Migration as Textual Strategy in Barbara Honigmann’s Eine Liebe aus Nichts (1991)
TRANSIT vol. 12, no. 1
Second-generation authors of German family novels have been increasingly on the move in their literary works ever since German unification in 1989/90 which has precipitated renewed literary engagements with often migratory family pasts of exile, deportation, flight, for example, due to the Second World War, the Holocaust, or both. Concurrently, memory studies scholarship has increasingly focused on spatial migration as condition for memory. However, discourses of migration in memory studies as well as those within literary studies have focused on spatial
migration as content, thus neglecting the intersection of memory, literature, and migration on the structural level of a literary text. Søren Frank has conceptualized “migration literature” to encompass texts that are migratory in their formalistic aspects, rather than through their content. 1 Here, I elaborate on Frank’s idea of “migration as a textual strategy” by conceptualizing a textual form of migration present in second-generation family novels, such as Honigmann’s Eine Liebe aus nichts. The second generation’s self-reflexive, often experimental, writing processes when attempting to represent or narrate others’ experiences constitute the textual form of migration that I suggest. By examining the epistemological gaps that arise in the narration of the father’s story in relation to one’s own in Eine Liebe aus Nichts, I attempt to articulate a textual form of migration underway in the postmemory work it performs.
If the past is a “foreign country,” as Leslie P. Hartley’s novel The Go-Between (1953) has it, then memory must be a type of migration. The term migration comes from Latin migrare which means “to move or shift” (Glare 2: 1219), most immediately suggesting movements through space such as mass uprootings of people or seasonal migrations of birds (8). But in recent scholarly work, temporal aspects have begun to mix with migration’s spatiality. In their edited volume, for instance, Julia Creet and Andreas Kitzmann call migration a “condition for memory” (9). In this context, memory itself has begun to take on a spatial dimension. Marianne Hirsch has argued that narratives of return rely not only on psychic movement backward through memory, but also physical movement through a space in which a traumatic experience took place (Generation 205). Such narratives of return often involve later generations who, with or without the witnesses who are their kin, visit places of significance to the family past. We might then also think of writing as a condition for memory, forming the last point in the triad of migration, writing, and memory.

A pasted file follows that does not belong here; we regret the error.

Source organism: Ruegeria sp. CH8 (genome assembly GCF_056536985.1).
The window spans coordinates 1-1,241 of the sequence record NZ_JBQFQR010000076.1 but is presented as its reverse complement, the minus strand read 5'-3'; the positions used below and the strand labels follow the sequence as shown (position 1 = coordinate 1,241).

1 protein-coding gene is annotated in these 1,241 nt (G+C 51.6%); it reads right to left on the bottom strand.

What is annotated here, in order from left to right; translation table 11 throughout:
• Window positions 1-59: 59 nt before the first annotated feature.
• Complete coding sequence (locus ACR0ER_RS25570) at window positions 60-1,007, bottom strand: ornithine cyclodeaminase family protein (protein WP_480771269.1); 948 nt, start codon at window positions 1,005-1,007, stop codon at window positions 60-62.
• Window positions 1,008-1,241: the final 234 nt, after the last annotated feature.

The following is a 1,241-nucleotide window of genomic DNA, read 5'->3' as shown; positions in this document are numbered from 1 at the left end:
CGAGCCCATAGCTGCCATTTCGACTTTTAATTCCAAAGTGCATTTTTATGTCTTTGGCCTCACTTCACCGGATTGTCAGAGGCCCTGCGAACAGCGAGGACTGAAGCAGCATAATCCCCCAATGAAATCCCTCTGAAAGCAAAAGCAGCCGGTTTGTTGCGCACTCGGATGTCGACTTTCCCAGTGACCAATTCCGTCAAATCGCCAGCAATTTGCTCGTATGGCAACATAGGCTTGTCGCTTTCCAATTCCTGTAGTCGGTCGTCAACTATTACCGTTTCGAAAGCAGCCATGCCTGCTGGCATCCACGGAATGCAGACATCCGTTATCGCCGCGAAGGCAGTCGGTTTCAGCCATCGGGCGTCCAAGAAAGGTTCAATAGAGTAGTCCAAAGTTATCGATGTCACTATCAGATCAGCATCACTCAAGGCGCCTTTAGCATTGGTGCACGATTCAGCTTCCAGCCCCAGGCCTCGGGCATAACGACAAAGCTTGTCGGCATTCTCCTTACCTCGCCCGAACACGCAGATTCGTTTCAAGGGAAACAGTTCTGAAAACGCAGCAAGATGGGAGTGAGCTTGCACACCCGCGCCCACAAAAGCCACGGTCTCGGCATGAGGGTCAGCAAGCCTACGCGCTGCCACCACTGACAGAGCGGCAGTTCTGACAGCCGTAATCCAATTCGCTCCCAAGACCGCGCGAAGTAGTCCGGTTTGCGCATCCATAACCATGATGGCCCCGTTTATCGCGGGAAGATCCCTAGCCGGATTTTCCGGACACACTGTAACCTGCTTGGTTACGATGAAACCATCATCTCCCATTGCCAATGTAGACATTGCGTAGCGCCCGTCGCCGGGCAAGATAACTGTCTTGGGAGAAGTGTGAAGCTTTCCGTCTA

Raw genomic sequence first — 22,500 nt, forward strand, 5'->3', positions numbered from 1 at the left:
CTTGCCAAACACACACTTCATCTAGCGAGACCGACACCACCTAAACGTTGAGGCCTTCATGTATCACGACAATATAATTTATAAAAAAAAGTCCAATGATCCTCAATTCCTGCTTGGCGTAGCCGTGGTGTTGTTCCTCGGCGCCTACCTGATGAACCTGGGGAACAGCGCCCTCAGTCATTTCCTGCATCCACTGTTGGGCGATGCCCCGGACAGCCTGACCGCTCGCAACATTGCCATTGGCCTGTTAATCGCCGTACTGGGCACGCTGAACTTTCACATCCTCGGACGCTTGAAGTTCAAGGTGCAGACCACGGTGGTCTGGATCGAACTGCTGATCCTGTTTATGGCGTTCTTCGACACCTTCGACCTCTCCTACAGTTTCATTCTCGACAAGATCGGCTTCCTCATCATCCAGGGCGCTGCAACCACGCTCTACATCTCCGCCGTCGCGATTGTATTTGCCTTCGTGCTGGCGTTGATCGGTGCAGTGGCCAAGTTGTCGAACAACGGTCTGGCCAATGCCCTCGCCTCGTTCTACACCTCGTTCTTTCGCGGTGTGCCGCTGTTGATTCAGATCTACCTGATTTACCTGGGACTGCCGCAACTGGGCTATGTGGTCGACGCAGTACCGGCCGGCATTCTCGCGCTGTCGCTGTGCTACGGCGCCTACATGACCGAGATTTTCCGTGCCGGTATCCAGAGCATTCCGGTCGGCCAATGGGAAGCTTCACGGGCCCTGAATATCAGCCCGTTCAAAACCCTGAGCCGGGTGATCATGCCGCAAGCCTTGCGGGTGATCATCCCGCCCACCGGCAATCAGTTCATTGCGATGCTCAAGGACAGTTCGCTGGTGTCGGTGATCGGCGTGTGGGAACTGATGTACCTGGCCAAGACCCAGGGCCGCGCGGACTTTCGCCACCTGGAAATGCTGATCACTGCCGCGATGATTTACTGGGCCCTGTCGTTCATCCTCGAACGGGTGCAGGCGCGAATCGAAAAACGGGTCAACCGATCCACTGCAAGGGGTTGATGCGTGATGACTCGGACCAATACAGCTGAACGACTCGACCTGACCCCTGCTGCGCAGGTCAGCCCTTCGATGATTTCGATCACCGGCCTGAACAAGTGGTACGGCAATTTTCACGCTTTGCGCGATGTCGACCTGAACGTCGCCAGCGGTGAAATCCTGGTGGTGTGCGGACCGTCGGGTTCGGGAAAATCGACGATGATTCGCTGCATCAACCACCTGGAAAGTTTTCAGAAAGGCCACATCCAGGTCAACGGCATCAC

If we grant that both migration and writing are conditions for memory, this means that first-person memory is already mediated by both physical distance and aesthetic form. This article aims to conceptualize a relationship between migration, writing, and memory that takes a generational remove into account. How does the process of memory change when an interlocutor narrates someone else’s traumatic experience? I refer here not to a purportedly objective, uninterested interlocutor as translator or medium. Instead, these interlocutors are affectively invested heirs to a traumatic past who engage with the past via “postmemory.” Marianne Hirsch defines postmemory as the structure through which members of later generations continuously negotiate their relationships to particular, often traumatic, events before their births. These are events that they did not experience but deeply affect them nevertheless (“Generation” 5). In this article, I claim that the generational dynamics that have long played a role in German postmemory novels bear a migratory aesthetic of negotiated empathy. Memory Studies has not brought forth a textual, aesthetic concept of migration, and narrative theories from the first half of the twentieth century likewise fall short when considering generational shifts in literature. In the following, I trace a genealogy of thought on experience and narrativity and give a brief overview of post-war generational dynamics in East and West Germany before I connect these ideas to Søren Frank’s expanded notion of “migration literature.” Finally, I turn to passages in Barbara Honigmann’s Eine Liebe aus nichts (1991) to conceptualize German authors’ articulations of their parents’ wartime experiences as a type of migration literature.
Storytelling, the Novel, and Memory after 1945